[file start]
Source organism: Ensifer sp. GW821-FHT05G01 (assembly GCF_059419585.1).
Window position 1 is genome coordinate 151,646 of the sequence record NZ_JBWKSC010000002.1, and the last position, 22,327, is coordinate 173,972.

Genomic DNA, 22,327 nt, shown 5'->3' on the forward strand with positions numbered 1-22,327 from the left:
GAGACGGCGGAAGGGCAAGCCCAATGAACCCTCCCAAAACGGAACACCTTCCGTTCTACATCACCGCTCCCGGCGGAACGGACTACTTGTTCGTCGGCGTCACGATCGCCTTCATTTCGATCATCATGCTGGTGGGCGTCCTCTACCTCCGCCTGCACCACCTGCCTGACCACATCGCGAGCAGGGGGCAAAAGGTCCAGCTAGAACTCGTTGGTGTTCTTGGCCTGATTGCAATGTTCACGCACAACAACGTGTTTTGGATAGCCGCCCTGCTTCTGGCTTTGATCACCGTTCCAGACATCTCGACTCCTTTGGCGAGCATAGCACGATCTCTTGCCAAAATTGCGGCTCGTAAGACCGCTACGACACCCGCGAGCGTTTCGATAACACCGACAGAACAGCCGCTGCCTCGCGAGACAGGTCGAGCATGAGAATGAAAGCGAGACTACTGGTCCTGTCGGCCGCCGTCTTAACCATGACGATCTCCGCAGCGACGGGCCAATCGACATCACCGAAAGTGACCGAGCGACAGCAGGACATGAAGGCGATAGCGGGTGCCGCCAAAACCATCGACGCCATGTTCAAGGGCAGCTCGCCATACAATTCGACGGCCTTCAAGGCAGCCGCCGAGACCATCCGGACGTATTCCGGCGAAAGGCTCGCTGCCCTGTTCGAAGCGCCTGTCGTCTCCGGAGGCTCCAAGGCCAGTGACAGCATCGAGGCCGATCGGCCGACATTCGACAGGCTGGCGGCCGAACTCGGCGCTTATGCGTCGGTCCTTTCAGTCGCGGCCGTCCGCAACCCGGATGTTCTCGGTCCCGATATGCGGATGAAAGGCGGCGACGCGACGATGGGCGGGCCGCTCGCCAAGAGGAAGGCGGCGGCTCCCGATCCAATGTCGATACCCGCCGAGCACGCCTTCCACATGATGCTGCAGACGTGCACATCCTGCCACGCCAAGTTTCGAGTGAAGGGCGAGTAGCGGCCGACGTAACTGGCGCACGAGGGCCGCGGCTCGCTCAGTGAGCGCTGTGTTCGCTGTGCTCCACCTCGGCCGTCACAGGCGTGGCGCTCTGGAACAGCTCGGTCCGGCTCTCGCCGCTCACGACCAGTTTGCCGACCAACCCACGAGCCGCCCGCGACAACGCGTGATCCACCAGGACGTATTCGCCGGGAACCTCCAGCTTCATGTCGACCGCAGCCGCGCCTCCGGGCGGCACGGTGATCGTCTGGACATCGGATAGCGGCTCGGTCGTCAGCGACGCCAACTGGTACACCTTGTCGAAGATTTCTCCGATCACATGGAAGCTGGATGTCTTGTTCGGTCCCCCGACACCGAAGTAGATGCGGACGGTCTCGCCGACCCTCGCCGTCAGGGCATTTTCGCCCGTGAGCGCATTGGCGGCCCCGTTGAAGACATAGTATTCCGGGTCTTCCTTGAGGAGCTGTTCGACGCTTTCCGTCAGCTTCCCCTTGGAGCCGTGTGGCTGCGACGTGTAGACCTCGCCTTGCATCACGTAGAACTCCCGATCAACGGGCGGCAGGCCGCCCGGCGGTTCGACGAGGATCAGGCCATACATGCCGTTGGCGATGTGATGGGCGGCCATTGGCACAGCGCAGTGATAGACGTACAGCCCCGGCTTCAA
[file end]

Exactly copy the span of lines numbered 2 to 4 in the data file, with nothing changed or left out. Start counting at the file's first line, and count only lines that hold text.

Window position 1 is genome coordinate 151,646 of the sequence record NZ_JBWKSC010000002.1, and the last position, 22,327, is coordinate 173,972.

Genomic DNA, 22,327 nt, shown 5'->3' on the forward strand with positions numbered 1-22,327 from the left:
GAGACGGCGGAAGGGCAAGCCCAATGAACCCTCCCAAAACGGAACACCTTCCGTTCTACATCACCGCTCCCGGCGGAACGGACTACTTGTTCGTCGGCGTCACGATCGCCTTCATTTCGATCATCATGCTGGTGGGCGTCCTCTACCTCCGCCTGCACCACCTGCCTGACCACATCGCGAGCAGGGGGCAAAAGGTCCAGCTAGAACTCGTTGGTGTTCTTGGCCTGATTGCAATGTTCACGCACAACAACGTGTTTTGGATAGCCGCCCTGCTTCTGGCTTTGATCACCGTTCCAGACATCTCGACTCCTTTGGCGAGCATAGCACGATCTCTTGCCAAAATTGCGGCTCGTAAGACCGCTACGACACCCGCGAGCGTTTCGATAACACCGACAGAACAGCCGCTGCCTCGCGAGACAGGTCGAGCATGAGAATGAAAGCGAGACTACTGGTCCTGTCGGCCGCCGTCTTAACCATGACGATCTCCGCAGCGACGGGCCAATCGACATCACCGAAAGTGACCGAGCGACAGCAGGACATGAAGGCGATAGCGGGTGCCGCCAAAACCATCGACGCCATGTTCAAGGGCAGCTCGCCATACAATTCGACGGCCTTCAAGGCAGCCGCCGAGACCATCCGGACGTATTCCGGCGAAAGGCTCGCTGCCCTGTTCGAAGCGCCTGTCGTCTCCGGAGGCTCCAAGGCCAGTGACAGCATCGAGGCCGATCGGCCGACATTCGACAGGCTGGCGGCCGAACTCGGCGCTTATGCGTCGGTCCTTTCAGTCGCGGCCGTCCGCAACCCGGATGTTCTCGGTCCCGATATGCGGATGAAAGGCGGCGACGCGACGATGGGCGGGCCGCTCGCCAAGAGGAAGGCGGCGGCTCCCGATCCAATGTCGATACCCGCCGAGCACGCCTTCCACATGATGCTGCAGACGTGCACATCCTGCCACGCCAAGTTTCGAGTGAAGGGCGAGTAGCGGCCGACGTAACTGGCGCACGAGGGCCGCGGCTCGCTCAGTGAGCGCTGTGTTCGCTGTGCTCCACCTCGGCCGTCACAGGCGTGGCGCTCTGGAACAGCTCGGTCCGGCTCTCGCCGCTCACGACCAGTTTGCCGACCAACCCACGAGCCGCCCGCGACAACGCGTGATCCACCAGGACGTATTCGCCGGGAACCTCCAGCTTCATGTCGACCGCAGCCGCGCCTCCGGGCGGCACGGTGATCGTCTGGACATCGGATAGCGGCTCGGTCGTCAGCGACGCCAACTGGTACACCTTGTCGAAGATTTCTCCGATCACATGGAAGCTGGATGTCTTGTTCGGTCCCCCGACACCGAAGTAGATGCGGACGGTCTCGCCGACCCTCGCCGTCAGGGCATTTTCGCCCGTGAGCGCATTGGCGGCCCCGTTGAAGACATAGTATTCCGGGTCTTCCTTGAGGAGCTGTTCGACGCTTTCCGTCAGCTTCCCCTTGGAGCCGTGTGGCTGCGACGTGTAGACCTCGCCTTGCATCACGTAGAACTCCCGATCAACGGGCGGCAGGCCGCCCGGCGGTTCGACGAGGATCAGGCCATACATGCCGTTGGCGATGTGATGGGCGGCCATTGGCACAGCGCAGTGATAGACGTACAGCCCCGGCTTCAA